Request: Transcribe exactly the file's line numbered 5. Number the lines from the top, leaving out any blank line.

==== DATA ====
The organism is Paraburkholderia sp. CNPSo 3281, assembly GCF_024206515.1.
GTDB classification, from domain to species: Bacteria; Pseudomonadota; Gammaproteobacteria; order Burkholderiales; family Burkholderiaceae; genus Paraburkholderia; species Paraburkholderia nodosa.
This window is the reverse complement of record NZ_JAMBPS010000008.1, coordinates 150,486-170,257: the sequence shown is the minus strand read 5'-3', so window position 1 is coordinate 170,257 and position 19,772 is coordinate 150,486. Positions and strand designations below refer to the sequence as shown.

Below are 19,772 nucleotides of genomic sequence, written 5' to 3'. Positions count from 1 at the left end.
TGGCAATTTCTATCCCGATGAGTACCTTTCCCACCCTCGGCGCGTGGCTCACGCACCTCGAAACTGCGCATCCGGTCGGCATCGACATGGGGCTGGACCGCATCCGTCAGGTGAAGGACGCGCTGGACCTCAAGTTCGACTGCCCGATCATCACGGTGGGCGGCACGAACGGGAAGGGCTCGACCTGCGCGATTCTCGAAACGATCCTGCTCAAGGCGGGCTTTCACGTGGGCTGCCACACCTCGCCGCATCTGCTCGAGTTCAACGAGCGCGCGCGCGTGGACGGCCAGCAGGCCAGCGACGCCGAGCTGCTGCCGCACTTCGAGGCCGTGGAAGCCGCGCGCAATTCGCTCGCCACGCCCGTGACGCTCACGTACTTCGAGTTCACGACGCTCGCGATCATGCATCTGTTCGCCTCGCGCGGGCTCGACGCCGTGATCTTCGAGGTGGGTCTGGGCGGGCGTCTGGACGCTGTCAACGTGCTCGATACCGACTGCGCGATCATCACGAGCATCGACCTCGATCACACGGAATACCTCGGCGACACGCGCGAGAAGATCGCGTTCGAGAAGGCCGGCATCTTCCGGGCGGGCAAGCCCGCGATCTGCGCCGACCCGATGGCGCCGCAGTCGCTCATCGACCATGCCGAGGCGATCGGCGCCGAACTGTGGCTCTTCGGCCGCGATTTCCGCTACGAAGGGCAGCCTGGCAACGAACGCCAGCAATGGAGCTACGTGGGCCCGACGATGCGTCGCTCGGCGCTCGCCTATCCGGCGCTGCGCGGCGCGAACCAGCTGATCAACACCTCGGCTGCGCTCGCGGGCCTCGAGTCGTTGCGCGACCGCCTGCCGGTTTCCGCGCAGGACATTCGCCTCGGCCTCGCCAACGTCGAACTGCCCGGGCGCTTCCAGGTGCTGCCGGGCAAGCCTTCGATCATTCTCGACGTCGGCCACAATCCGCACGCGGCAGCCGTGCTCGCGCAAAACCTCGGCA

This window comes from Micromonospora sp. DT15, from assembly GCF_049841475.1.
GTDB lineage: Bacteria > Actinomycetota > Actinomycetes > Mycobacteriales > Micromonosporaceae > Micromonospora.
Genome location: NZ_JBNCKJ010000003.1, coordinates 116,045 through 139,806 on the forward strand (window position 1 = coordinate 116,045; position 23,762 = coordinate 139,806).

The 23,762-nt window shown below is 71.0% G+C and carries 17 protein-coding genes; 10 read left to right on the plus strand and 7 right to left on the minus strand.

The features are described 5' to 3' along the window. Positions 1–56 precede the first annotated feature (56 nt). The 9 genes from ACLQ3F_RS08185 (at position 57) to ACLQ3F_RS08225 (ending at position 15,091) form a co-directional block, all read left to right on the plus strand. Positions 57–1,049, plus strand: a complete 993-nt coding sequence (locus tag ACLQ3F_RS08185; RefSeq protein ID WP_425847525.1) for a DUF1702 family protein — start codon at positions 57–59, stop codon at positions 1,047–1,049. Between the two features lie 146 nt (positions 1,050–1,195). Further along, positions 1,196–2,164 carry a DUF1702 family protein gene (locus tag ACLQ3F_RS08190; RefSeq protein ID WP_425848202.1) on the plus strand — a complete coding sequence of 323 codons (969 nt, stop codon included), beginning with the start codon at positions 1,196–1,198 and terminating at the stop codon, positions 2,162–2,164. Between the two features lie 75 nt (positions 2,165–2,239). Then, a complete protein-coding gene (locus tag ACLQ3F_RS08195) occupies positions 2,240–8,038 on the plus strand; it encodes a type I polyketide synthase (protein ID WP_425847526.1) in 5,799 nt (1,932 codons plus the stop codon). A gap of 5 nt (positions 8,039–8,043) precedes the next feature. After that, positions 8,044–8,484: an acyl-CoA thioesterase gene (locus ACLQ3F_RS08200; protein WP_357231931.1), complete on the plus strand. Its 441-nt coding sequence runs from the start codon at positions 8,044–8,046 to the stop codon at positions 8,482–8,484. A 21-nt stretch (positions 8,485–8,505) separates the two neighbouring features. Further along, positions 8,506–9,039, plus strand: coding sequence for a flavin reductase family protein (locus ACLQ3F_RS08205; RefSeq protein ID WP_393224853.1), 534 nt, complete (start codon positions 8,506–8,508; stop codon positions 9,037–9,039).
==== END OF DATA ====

TGGCAATTTCTATCCCGATGAGTACCTTTCCCACCCTCGGCGCGTGGCTCACGCACCTCGAAACTGCGCATCCGGTCGGCATCGACATGGGGCTGGACCGCATCCGTCAGGTGAAGGACGCGCTGGACCTCAAGTTCGACTGCCCGATCATCACGGTGGGCGGCACGAACGGGAAGGGCTCGACCTGCGCGATTCTCGAAACGATCCTGCTCAAGGCGGGCTTTCACGTGGGCTGCCACACCTCGCCGCATCTGCTCGAGTTCAACGAGCGCGCGCGCGTGGACGGCCAGCAGGCCAGCGACGCCGAGCTGCTGCCGCACTTCGAGGCCGTGGAAGCCGCGCGCAATTCGCTCGCCACGCCCGTGACGCTCACGTACTTCGAGTTCACGACGCTCGCGATCATGCATCTGTTCGCCTCGCGCGGGCTCGACGCCGTGATCTTCGAGGTGGGTCTGGGCGGGCGTCTGGACGCTGTCAACGTGCTCGATACCGACTGCGCGATCATCACGAGCATCGACCTCGATCACACGGAATACCTCGGCGACACGCGCGAGAAGATCGCGTTCGAGAAGGCCGGCATCTTCCGGGCGGGCAAGCCCGCGATCTGCGCCGACCCGATGGCGCCGCAGTCGCTCATCGACCATGCCGAGGCGATCGGCGCCGAACTGTGGCTCTTCGGCCGCGATTTCCGCTACGAAGGGCAGCCTGGCAACGAACGCCAGCAATGGAGCTACGTGGGCCCGACGATGCGTCGCTCGGCGCTCGCCTATCCGGCGCTGCGCGGCGCGAACCAGCTGATCAACACCTCGGCTGCGCTCGCGGGCCTCGAGTCGTTGCGCGACCGCCTGCCGGTTTCCGCGCAGGACATTCGCCTCGGCCTCGCCAACGTCGAACTGCCCGGGCGCTTCCAGGTGCTGCCGGGCAAGCCTTCGATCATTCTCGACGTCGGCCACAATCCGCACGCGGCAGCCGTGCTCGCGCAAAACCTCGGCA